Tag: heart attack

CPR Was Born in Baltimore; Its Creator Died This Week at Age 87



In the 1950s, if you keeled over because your heart stopped, that was generally it. But a Johns Hopkins electrical engineer thought there must be a better way. In the 1950s, William Kouwenhoven began work on the first cardiac defibrillator, which he used to shock lab dogs’ hearts back to life after they’d stopped beating. And then came the famous day in 1958 when a dog’s heart stopped–but the lifesaving defibrillator was on the wrong floor of the hospital.

This Week in Research: The March on Washington & Jumpstarting the Heart with Light



As you’d be hard pressed not to know by now, this week marks the fiftieth anniversary of the historic March on Washington for Jobs and Freedom, where a quarter of a million Americans gathered on the Washington Mall to hear Martin Luther King, Jr. make his “I Have a Dream” speech.

One of the crucial aspects of the 1963 march was that it brought together activists and organizers from across the country, says Johns Hopkins history professor Nathan Connolly. That meant that it became quickly clear that racial segregation — and attendant problems of police brutality, and housing and labor discrimination — was emphatically not just a Southern problem.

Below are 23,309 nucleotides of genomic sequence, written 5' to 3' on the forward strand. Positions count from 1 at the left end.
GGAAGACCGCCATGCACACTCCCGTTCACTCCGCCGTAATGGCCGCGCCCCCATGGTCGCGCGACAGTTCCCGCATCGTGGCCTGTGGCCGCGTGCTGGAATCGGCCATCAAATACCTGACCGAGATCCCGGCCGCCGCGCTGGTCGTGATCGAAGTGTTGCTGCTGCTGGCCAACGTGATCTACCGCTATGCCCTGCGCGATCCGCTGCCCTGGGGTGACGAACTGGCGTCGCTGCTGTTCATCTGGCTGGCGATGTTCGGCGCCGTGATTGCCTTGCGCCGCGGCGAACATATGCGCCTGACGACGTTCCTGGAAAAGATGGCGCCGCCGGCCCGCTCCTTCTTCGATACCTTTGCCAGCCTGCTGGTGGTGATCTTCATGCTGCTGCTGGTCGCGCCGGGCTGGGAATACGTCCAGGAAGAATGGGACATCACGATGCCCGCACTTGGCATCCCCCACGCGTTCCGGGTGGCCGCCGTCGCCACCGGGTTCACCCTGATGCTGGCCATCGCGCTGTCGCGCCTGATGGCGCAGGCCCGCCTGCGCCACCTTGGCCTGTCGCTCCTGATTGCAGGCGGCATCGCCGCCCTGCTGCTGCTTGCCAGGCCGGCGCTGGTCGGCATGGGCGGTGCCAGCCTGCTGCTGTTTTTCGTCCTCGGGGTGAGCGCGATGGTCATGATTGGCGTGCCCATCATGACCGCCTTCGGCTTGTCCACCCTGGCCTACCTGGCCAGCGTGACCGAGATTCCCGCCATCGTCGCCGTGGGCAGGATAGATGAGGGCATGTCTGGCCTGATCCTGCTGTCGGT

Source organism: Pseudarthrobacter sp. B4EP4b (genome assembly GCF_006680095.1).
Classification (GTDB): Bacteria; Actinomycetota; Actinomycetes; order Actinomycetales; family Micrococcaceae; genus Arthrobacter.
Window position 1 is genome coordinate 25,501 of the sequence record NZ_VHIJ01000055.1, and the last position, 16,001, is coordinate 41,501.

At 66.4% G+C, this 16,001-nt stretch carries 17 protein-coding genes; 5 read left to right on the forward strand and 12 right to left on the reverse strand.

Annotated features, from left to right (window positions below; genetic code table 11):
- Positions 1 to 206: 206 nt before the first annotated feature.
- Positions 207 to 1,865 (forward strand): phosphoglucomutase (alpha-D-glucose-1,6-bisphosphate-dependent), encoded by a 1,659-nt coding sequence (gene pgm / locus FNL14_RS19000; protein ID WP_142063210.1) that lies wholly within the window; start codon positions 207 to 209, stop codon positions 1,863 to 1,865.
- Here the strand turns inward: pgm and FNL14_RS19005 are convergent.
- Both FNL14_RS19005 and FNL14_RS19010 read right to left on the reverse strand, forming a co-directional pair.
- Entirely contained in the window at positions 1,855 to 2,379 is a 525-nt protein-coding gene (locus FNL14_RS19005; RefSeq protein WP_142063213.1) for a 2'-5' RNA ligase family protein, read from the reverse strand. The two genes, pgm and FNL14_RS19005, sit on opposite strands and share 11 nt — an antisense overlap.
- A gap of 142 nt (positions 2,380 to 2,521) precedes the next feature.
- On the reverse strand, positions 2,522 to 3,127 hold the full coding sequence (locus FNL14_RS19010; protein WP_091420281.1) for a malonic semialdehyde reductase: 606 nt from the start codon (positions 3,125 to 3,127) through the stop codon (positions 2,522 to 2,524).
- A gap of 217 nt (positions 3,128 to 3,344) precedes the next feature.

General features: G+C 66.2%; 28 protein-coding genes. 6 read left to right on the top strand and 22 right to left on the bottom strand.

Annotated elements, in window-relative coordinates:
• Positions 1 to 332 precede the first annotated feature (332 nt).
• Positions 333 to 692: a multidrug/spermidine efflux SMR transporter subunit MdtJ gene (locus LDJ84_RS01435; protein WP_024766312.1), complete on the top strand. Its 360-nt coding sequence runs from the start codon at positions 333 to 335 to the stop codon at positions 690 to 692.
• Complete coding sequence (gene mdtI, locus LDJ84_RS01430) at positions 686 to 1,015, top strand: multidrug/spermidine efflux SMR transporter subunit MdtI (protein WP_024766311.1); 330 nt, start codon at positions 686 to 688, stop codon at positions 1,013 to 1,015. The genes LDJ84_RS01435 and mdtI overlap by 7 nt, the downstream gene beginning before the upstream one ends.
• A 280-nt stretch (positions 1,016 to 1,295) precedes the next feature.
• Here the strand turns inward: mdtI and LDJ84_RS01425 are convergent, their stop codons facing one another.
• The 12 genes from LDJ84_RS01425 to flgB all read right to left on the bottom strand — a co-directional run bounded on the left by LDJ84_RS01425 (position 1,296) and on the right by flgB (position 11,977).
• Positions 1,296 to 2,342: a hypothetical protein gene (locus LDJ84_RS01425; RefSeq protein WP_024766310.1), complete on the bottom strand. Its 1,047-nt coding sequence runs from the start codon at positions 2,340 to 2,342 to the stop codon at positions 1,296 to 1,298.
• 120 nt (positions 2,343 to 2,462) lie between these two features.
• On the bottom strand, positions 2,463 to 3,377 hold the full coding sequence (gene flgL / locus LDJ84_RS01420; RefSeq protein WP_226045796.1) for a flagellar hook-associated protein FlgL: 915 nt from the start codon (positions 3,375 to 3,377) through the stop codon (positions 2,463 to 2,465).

Lifebridge Receives Special Distinction for Stroke Treatment at The Berman Brain & Spine Institute



The Brain & Spine Institute is located in the Michel Mirowski Building at Sinai Hospital.
The Brain & Spine Institute is located in the Michel Mirowski Building at Sinai Hospital.

When it comes to medical care, those of us who live in Baltimore are lucky to have some of the finest institutions to turn to for help.  Just recently, The Berman Brain & Spine Institute’s Stroke Center at Sinai Hospital
was awarded a Target: Stroke designation by the American Heart Association/American Stroke Association in recognition of its excellence in delivering timely critical care to patients with acute stroke. The designation was earned because Sinai met the criteria of providing IV tPA, a clot-busting drug, to at least 50 percent of ischemic stroke patients within 60 minutes of their arrival at the hospital, also known as “door-to-needle time.” That was the rate over the last six months of 2012. To date, Sinai Hospital has increased the rate even more, to over 75 percent.